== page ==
Breast augmentation surgery increases the volume of the breast for women with naturally small breasts, as well as replacing depleted volume following breastfeeding or weight loss.
It can also be used to change the breast shape for women who have developmental and chest wall deformities, such as tubular breasts or asymmetry. We often get asked about the difference between saline and silicone implants, and their risks and benefits.
The ‘shell’ of a breast implant is made from an inert polymer called silicone; this can be either smooth or textured. Smooth walled implants move around subtly in the breast pocket, which means they can mimic the movement of a natural breast - and textured implants encourage soft tissue ingrowth into their small surface interstices, keeping the implant more stiffly in place.
Breast implants have a variety of base widths, projection amounts and volumes (measure in ‘cc’). There’s no one size fits all approach to breast augmentation; the best implant for each breast is thoughtfully selected and matched to the corresponding space to achieve the specific goals for each patient; indeed, sometimes two different implants will be selected for one patient, as each breast can be different.
What are breast implants filled with?
Silicone gel breast implants
Silicone gel is an inert polymer with no known human allergies, sensitivities or reactions. Likened to the consistency of turkish delight or gummy bear sweets, the molecules are stuck to one another in a cohesive matrix. In comparison to saline, it flows differently within its shell and can often create a more natural look and feel to the breast, like breast tissue, while retaining more form and shape. These are by far the most-commonly used type of breast implants in Australia.
Saline breast implants
Saline is sterile water. These prosthesis consist of a silicone shell containing saline water. Underneath thin skin, folds of a saline implant might be seen or felt more easily, causing a rippling or wrinkling appearance. These implants are less commonly used in modern plastic surgery.
How have breast implants improved or changed over the years?
Silicone gel implants were first created in the late 1960s and have undergone several different evolutions, with modern generation implants featuring technological improvements. Saline implants are an alternative to silicone, becoming popular in the 1990’s, and decreasing in popularity since the early 2000’s. Over the last 20 years, significant advances have been made in silicone gel implants; both in safety and function, but also in their physical characteristics, options and the aesthetic result they produce. Contemporary silicone implants have a slightly higher fill (96% fill versus the previous generation’s 85% fill) and more cross linking of the silicone molecules, increasing the cohesiveness of the silicone.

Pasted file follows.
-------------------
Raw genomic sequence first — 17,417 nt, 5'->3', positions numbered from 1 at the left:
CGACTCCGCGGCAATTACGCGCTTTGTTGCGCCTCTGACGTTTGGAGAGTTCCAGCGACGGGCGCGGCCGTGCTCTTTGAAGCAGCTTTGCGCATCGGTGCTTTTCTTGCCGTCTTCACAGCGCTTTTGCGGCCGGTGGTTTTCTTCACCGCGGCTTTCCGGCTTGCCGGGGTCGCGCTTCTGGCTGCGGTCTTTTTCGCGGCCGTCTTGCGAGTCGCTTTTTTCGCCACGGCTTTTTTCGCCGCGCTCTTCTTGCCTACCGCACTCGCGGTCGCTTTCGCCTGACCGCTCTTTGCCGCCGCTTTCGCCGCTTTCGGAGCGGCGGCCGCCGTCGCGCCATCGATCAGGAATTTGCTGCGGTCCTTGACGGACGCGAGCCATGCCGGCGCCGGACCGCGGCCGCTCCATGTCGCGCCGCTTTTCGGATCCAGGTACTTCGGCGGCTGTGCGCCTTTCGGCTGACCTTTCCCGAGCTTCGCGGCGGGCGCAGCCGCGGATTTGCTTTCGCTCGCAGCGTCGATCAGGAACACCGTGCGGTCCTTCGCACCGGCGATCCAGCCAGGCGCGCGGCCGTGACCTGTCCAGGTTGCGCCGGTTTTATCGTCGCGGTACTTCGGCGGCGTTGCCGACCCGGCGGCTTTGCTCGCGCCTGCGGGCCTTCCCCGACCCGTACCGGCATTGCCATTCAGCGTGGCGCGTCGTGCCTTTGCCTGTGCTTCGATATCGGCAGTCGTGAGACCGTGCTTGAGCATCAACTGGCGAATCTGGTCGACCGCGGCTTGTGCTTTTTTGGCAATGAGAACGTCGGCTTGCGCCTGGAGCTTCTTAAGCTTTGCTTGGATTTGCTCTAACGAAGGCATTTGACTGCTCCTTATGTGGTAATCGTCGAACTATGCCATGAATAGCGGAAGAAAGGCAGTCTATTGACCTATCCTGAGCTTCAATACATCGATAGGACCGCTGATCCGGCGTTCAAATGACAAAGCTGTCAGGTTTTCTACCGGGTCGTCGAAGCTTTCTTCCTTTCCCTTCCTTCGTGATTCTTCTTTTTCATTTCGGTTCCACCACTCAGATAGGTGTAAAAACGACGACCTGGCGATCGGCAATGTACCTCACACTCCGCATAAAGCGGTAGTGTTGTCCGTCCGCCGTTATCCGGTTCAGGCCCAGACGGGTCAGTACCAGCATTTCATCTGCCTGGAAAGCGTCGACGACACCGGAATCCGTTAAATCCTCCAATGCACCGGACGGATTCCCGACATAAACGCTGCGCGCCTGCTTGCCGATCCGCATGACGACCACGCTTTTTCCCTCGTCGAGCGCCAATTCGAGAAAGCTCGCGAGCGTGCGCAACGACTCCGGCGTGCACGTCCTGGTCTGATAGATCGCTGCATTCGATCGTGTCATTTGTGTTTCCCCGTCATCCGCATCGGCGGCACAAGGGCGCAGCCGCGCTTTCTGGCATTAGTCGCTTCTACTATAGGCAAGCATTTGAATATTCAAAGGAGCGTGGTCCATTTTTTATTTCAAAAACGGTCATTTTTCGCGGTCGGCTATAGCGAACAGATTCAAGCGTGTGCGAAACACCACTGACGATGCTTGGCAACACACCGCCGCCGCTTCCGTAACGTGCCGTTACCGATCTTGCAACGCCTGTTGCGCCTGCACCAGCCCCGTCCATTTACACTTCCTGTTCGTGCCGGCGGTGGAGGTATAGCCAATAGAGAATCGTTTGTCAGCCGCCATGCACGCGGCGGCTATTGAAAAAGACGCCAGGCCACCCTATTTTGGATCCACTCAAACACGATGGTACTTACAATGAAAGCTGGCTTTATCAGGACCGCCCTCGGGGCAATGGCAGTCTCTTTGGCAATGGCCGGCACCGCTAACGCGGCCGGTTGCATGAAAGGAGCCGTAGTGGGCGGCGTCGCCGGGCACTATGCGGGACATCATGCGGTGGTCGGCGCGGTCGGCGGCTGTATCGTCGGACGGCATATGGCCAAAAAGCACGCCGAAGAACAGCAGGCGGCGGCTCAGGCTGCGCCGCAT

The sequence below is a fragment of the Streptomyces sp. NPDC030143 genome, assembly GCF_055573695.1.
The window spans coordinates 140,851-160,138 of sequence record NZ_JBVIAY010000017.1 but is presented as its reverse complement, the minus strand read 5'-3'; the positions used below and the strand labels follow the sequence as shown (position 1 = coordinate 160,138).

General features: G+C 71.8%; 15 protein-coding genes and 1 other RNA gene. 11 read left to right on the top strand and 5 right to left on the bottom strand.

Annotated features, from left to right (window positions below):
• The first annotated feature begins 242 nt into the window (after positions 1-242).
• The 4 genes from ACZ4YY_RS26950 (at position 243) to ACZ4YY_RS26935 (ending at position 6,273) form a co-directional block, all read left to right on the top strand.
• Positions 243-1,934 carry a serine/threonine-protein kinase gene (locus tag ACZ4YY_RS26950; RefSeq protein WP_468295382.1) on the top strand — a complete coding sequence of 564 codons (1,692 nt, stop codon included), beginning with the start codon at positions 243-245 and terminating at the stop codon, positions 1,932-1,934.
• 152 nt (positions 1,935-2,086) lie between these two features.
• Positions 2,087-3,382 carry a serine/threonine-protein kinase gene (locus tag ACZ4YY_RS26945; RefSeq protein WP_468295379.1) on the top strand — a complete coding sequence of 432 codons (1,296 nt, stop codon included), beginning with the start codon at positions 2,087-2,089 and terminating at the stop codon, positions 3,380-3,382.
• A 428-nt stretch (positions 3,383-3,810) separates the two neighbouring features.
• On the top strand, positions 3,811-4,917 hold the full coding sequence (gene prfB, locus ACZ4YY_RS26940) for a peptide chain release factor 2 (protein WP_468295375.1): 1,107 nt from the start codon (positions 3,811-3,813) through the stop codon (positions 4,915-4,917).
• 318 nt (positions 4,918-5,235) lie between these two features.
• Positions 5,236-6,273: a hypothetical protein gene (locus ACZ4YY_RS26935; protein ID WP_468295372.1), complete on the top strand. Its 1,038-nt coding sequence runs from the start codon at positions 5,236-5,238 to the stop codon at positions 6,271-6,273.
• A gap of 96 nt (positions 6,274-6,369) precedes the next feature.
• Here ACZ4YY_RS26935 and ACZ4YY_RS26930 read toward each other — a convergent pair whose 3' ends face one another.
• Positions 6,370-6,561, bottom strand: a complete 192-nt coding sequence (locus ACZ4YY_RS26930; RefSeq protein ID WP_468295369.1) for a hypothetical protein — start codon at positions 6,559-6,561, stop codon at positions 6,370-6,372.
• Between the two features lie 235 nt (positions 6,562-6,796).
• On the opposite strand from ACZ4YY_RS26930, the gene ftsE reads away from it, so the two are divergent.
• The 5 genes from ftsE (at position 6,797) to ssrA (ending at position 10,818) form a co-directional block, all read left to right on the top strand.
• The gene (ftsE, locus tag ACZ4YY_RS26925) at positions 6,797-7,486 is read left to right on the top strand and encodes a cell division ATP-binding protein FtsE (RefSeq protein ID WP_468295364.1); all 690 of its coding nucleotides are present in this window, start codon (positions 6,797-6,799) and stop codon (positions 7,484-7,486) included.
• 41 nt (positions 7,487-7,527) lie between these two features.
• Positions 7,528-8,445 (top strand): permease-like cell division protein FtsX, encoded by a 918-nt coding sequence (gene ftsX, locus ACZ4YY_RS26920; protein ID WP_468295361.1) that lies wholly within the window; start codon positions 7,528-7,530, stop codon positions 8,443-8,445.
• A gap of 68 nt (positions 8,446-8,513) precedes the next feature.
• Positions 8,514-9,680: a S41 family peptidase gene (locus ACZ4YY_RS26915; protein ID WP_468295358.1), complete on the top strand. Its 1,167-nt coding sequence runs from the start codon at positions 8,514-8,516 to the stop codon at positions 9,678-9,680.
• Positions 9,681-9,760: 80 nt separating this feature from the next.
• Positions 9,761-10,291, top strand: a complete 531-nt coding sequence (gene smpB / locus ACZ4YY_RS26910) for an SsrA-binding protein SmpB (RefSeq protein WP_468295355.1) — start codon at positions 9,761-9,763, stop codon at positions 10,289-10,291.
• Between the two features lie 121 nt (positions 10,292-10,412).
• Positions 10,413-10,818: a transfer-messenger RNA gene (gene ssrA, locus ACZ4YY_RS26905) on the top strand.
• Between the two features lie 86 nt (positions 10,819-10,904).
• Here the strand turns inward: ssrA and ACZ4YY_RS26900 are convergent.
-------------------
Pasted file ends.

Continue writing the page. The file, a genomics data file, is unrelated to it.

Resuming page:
What variants of silicone implants are available?
Variable cohesiveness of silicone implants
Different degrees of cohesiveness (cross linking of the silicone molecules) are now available in silicone gel breast implants. The least cohesive implants are softest and flow most easily, and are most commonly used for routine breast augmentation using round implants. Higher cohesive silicone implants tend to hold their shape most firmly, with potential advantages for post-mastectomy breast reconstruction. For anatomical implants, a higher cohesive gel is used in order for them to hold their shape, and achieve the specific projection or balance of fullness that the patient requires to achieve their desired result.
How do we know breast implants are safe?
Silicone gel breast implants are the most widely studied medical device in the history of medical devices; primarily because so many women have them (last year 1.5 million implants were implanted worldwide). Historically, silicone gel implants received negative publicity in the 1980s and 1990s, with apparent claims of adverse associated health problems, prompting removal and replacement of older silicone implants with saline filled devices. But since that time, silicone implants have changed dramatically - and extensive clinical research with long term follow up has confirmed no association between silicone gel implants and breast cancer or chronic autoimmune disease. In more recent times, breast implants have been linked to anaplastic large cell lymphoma (ALCL); a very rare cancer of the implant capsule (not cancer that originates in breast tissue) and that can be effectively treated, when detected early. Recent media reports may have caused confusion amongst women who have - or are considering getting - breast implants for augmentation or reconstruction. This post clarifies what we know about BIA-ALCL.
The breast implants Dr Sharp primarily uses are of extremely high quality, and carry the lowest possible risk of ALCL forming.